The Sun Never Sets On The British Empire...

Trip Start Aug 30, 2006
Trip End Jun 11, 2007

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Flag of Gibraltar  ,
Monday, November 6, 2006

For such a small country, the surreal and mostly quite beautiful Gibraltar sure made an imprint in our memory. First of all, it took us forever to get there. A bus to Algeciras, the Spanish port town on the other side of the bay. Then a bus to La Linea, the smaller town literally next to the country. Finally, the border crossing, where people simply walked back and forth.

We should have known it would be bad when we crossed the border. After making the five minute walk from the bus station in Spain, with the rock looming in front of us, the guards simply waved us through. Now, I ask you, who bothers to make the trip to Gibraltar if they don't want to get their passport stamped with that magic "GBZ"? But they were naive to these concerns in Gibraltar. We found ourselves on Winston Churchill Avenue, which was pretty weird because after a block or so, we came to the airport. But this was no ordinary airport. It was just an airstrip that intersected the avenue at a right angle, and there was a friendly sign that warned something to the effect of, YOU ARE NOW CROSSING A LIVE AIRFIELD, SO PLEASE WALK FAST! This certainly set us on edge for the 100 or so yards that constituted crossing the runway...luckily the airport is used rather sparingly. Once in town, it continued to be just plain weird. For those of you who have seen Season 3 of Arrested Development, it reminded me a lot of Wee Britain...just really British, only surrounded by things that are decidedly NOT British. Mostly British people, food, signage, and the like. Bobbies walking around (though not many of them). Construction of high rise apartments everywhere.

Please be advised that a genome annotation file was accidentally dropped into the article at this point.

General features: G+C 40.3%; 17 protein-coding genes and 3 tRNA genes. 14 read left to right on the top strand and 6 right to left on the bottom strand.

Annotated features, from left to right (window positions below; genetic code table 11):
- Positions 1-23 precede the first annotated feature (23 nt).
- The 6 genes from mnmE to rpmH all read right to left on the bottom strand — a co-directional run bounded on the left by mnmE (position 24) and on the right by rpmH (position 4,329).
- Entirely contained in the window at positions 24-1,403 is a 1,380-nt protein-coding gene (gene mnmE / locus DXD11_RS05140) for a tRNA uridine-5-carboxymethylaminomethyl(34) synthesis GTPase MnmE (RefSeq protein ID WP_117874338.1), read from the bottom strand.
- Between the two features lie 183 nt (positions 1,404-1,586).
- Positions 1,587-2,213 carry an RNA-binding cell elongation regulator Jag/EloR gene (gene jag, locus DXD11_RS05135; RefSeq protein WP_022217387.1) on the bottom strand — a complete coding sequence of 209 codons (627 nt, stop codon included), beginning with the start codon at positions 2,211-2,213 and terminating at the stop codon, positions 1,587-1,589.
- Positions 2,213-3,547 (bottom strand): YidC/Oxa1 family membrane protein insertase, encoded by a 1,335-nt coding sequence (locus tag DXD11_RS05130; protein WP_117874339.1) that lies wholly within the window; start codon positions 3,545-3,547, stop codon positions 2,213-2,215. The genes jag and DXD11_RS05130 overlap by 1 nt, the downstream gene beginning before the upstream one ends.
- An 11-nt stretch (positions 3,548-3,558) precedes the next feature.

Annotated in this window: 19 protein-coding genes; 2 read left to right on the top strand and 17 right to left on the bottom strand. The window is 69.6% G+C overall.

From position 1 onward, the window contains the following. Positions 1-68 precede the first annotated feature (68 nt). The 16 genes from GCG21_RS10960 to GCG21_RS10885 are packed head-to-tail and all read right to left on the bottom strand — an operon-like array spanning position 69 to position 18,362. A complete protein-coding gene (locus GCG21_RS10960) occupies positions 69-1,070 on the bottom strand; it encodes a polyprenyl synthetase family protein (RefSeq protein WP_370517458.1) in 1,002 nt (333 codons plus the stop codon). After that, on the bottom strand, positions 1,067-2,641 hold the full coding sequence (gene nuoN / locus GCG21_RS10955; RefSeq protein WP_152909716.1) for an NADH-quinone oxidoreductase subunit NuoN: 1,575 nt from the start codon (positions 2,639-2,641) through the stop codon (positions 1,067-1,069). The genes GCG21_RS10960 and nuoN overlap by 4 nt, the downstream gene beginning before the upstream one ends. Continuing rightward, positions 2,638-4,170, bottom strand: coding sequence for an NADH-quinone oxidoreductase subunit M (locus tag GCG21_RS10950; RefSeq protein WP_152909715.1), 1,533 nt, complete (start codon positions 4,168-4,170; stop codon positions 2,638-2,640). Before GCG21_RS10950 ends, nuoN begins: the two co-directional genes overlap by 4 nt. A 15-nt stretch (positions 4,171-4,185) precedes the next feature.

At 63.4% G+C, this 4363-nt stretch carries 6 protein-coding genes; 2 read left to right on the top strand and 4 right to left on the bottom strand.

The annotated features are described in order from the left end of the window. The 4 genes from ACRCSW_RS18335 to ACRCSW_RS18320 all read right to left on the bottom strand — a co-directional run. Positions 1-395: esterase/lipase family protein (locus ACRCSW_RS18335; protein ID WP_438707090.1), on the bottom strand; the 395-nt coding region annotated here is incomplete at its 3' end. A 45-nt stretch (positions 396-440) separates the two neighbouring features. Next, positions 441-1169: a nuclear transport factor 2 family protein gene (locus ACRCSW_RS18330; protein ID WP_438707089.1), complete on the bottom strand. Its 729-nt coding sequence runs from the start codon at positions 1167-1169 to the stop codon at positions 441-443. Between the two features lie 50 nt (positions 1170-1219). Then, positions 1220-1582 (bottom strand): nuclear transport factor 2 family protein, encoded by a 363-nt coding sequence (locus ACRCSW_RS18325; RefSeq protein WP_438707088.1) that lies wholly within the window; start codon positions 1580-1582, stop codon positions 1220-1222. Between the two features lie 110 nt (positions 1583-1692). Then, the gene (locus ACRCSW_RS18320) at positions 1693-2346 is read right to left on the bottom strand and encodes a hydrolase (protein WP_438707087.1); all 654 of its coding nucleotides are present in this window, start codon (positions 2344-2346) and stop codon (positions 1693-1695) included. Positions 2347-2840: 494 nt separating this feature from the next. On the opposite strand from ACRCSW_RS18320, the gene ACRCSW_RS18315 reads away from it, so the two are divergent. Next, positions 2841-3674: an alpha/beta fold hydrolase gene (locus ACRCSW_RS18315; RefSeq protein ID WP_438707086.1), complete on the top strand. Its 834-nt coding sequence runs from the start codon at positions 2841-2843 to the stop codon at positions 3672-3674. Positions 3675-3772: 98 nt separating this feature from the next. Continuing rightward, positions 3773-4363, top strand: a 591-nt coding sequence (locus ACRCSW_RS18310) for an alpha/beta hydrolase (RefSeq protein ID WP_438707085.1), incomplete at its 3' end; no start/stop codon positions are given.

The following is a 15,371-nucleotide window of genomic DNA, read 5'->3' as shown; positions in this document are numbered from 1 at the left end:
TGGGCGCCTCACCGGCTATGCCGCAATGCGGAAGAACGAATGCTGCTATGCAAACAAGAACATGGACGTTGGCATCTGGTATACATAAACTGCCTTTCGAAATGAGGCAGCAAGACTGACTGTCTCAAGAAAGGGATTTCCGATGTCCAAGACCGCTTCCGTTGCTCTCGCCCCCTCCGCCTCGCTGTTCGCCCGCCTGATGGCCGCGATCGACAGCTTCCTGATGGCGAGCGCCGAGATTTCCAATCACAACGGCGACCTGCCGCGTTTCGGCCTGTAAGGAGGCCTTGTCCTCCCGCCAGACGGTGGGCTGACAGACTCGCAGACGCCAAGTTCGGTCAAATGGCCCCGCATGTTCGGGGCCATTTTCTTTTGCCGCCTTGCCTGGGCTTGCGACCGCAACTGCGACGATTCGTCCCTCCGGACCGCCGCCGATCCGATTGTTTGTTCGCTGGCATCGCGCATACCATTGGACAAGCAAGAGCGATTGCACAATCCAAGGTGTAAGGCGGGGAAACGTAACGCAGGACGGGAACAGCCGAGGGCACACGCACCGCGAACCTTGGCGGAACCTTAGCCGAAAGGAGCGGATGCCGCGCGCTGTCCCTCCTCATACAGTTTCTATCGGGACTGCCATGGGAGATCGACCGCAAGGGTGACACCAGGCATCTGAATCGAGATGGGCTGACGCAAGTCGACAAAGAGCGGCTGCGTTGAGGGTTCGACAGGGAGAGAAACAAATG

And there were none of the famous Gibraltar monkeys, as they hung out higher up on the rock, which looks like a piece of cake that has been turned on its side. I only saw one monkey, but he wasn't doing anything, only counting money. What there were, were a lot of fat, friendly cats everywhere, and a lot of duty-free booze and cigarettes.

After crossing the main square, Katri stopped at an ATM to take out cash, which was silly as her bank card had been non working for about a week, but she just wanted to check it. She inserted her card and heard a weird turns out the card had just fallen into the machine. There was no mechanism to suck it in, or read it, or anything. It was like a toy ATM.

In the ensuing frantic search for bank personnel, information, etc, I stood by the fake ATM and had to warn people away from it: "Excuse me, you shouldn't use that one." Most people were rather indignant, as if I'd asked them not to enter their own homes, or was ominously warning them like I would beat them up and rob them once they got their money. Then I explained that they would be separated from their money, and they all looked relieved and even happy, although no one tipped me. Schadenfreude, indeed. We left a sign on the ATM that said, "No!" with a sad face on it, and walked on. (And this is why European ATMs suck--when you only swipe your card, like in the US, there's no danger when using a toy ATM.)

The bank card lost, we settled into an English pub and ate well and drank pints, then decided to get the ferry to Morocco. Unfortunately we didn't realize that no ferries leave from Gibraltar. Why would they, when it would just mean more customs hassles for the UK? Hindsight would make this clear, but not before we lugged our bags to the far end of the island and back, looking for the nonexistent ferry dock. Then we passed a McDonalds, whose bright lights and crowd of delinquents running around the playplace acting tough made it seem like it was made for such a surreal place.

Finally, we made it back to Algeciras and spent the night in a crummy pension there, ironically for much less money than we had been spending on accomodation. It was probably better that we didn't even try to get a ferry that night for Morocco, but instead went the next day.

So, all in all, the little country of a thousand self-proclamations was a pretty eventful stop on our dash out of Europe. And, in case you're wondering, we did make it to Morocco--but that's a whole other story...
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